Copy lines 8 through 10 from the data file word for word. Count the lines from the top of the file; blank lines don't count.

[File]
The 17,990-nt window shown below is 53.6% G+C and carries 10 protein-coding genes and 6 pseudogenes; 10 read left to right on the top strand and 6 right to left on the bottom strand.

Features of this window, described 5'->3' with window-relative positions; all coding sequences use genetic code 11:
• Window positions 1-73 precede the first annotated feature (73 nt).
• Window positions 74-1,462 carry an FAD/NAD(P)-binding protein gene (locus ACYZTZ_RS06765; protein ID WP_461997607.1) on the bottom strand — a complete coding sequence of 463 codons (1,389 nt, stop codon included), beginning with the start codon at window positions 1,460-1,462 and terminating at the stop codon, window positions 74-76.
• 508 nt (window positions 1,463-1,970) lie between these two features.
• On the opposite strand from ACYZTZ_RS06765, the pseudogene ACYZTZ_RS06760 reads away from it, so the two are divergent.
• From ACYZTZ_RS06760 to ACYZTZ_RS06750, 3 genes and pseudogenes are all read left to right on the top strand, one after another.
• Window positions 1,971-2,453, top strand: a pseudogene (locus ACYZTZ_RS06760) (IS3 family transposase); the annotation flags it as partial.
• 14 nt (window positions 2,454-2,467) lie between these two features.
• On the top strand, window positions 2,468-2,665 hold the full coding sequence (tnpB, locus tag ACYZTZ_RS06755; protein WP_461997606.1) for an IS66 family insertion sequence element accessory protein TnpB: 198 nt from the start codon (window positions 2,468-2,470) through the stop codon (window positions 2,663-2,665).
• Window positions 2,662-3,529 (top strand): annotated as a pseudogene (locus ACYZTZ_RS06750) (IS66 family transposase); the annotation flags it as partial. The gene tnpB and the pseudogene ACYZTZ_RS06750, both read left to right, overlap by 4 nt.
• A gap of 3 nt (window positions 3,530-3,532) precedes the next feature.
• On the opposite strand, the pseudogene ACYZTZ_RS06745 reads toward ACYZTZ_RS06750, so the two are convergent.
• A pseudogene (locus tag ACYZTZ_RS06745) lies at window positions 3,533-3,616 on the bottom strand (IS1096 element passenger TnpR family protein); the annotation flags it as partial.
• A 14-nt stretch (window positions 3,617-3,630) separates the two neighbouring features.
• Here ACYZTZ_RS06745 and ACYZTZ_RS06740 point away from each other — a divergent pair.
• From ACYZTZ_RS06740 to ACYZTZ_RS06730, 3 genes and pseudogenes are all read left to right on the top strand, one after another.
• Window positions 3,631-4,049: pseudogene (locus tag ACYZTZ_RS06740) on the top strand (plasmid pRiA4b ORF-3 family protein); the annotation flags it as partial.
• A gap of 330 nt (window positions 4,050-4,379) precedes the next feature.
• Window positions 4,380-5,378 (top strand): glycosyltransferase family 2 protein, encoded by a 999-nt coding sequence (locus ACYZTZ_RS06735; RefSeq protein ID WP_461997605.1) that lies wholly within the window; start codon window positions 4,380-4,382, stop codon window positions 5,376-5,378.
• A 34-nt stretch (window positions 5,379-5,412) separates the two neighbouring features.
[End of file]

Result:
• Window positions 1,971-2,453, top strand: a pseudogene (locus ACYZTZ_RS06760) (IS3 family transposase); the annotation flags it as partial.
• 14 nt (window positions 2,454-2,467) lie between these two features.
• On the top strand, window positions 2,468-2,665 hold the full coding sequence (tnpB, locus tag ACYZTZ_RS06755; protein WP_461997606.1) for an IS66 family insertion sequence element accessory protein TnpB: 198 nt from the start codon (window positions 2,468-2,470) through the stop codon (window positions 2,663-2,665).